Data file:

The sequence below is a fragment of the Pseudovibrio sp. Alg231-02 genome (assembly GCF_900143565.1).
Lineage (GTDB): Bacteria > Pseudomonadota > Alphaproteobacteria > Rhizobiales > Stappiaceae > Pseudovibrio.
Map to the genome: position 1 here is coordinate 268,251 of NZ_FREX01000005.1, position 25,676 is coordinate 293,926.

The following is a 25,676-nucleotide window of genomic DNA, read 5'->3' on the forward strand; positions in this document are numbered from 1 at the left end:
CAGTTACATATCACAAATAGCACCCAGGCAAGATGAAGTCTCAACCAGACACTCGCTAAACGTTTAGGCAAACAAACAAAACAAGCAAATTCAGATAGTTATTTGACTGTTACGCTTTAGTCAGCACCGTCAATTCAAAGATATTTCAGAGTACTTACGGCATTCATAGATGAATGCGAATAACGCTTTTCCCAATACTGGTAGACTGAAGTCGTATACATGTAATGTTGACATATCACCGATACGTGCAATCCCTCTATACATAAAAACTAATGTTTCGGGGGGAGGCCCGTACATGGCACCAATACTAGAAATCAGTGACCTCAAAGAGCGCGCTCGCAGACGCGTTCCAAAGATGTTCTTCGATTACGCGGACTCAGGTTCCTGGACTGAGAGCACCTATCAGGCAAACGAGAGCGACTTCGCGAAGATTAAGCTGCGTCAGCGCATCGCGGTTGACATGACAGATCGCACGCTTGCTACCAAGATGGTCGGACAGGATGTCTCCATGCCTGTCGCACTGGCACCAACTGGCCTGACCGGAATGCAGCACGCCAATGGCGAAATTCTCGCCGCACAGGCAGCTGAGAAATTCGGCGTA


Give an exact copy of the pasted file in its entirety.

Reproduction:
The sequence below is a fragment of the Pseudovibrio sp. Alg231-02 genome (assembly GCF_900143565.1).
Lineage (GTDB): Bacteria > Pseudomonadota > Alphaproteobacteria > Rhizobiales > Stappiaceae > Pseudovibrio.
Map to the genome: position 1 here is coordinate 268,251 of NZ_FREX01000005.1, position 25,676 is coordinate 293,926.

The following is a 25,676-nucleotide window of genomic DNA, read 5'->3' on the forward strand; positions in this document are numbered from 1 at the left end:
CAGTTACATATCACAAATAGCACCCAGGCAAGATGAAGTCTCAACCAGACACTCGCTAAACGTTTAGGCAAACAAACAAAACAAGCAAATTCAGATAGTTATTTGACTGTTACGCTTTAGTCAGCACCGTCAATTCAAAGATATTTCAGAGTACTTACGGCATTCATAGATGAATGCGAATAACGCTTTTCCCAATACTGGTAGACTGAAGTCGTATACATGTAATGTTGACATATCACCGATACGTGCAATCCCTCTATACATAAAAACTAATGTTTCGGGGGGAGGCCCGTACATGGCACCAATACTAGAAATCAGTGACCTCAAAGAGCGCGCTCGCAGACGCGTTCCAAAGATGTTCTTCGATTACGCGGACTCAGGTTCCTGGACTGAGAGCACCTATCAGGCAAACGAGAGCGACTTCGCGAAGATTAAGCTGCGTCAGCGCATCGCGGTTGACATGACAGATCGCACGCTTGCTACCAAGATGGTCGGACAGGATGTCTCCATGCCTGTCGCACTGGCACCAACTGGCCTGACCGGAATGCAGCACGCCAATGGCGAAATTCTCGCCGCACAGGCAGCTGAGAAATTCGGCGTA